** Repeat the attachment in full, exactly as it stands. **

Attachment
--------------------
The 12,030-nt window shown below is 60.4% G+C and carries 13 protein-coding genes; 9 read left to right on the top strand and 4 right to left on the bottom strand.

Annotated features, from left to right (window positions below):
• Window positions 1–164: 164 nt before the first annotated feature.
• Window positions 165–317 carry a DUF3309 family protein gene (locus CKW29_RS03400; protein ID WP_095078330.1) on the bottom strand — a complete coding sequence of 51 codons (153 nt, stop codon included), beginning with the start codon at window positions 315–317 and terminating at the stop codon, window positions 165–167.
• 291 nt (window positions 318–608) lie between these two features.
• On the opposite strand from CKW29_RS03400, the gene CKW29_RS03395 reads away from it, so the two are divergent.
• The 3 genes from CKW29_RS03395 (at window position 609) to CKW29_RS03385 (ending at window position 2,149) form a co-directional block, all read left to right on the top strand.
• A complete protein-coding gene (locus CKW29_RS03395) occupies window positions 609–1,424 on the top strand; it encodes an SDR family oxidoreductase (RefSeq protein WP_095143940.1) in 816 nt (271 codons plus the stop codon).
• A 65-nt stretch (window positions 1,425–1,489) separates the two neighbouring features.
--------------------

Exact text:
The 12,030-nt window shown below is 60.4% G+C and carries 13 protein-coding genes; 9 read left to right on the top strand and 4 right to left on the bottom strand.

Annotated features, from left to right (window positions below):
• Window positions 1–164: 164 nt before the first annotated feature.
• Window positions 165–317 carry a DUF3309 family protein gene (locus CKW29_RS03400; protein ID WP_095078330.1) on the bottom strand — a complete coding sequence of 51 codons (153 nt, stop codon included), beginning with the start codon at window positions 315–317 and terminating at the stop codon, window positions 165–167.
• 291 nt (window positions 318–608) lie between these two features.
• On the opposite strand from CKW29_RS03400, the gene CKW29_RS03395 reads away from it, so the two are divergent.
• The 3 genes from CKW29_RS03395 (at window position 609) to CKW29_RS03385 (ending at window position 2,149) form a co-directional block, all read left to right on the top strand.
• A complete protein-coding gene (locus CKW29_RS03395) occupies window positions 609–1,424 on the top strand; it encodes an SDR family oxidoreductase (RefSeq protein WP_095143940.1) in 816 nt (271 codons plus the stop codon).
• A 65-nt stretch (window positions 1,425–1,489) separates the two neighbouring features.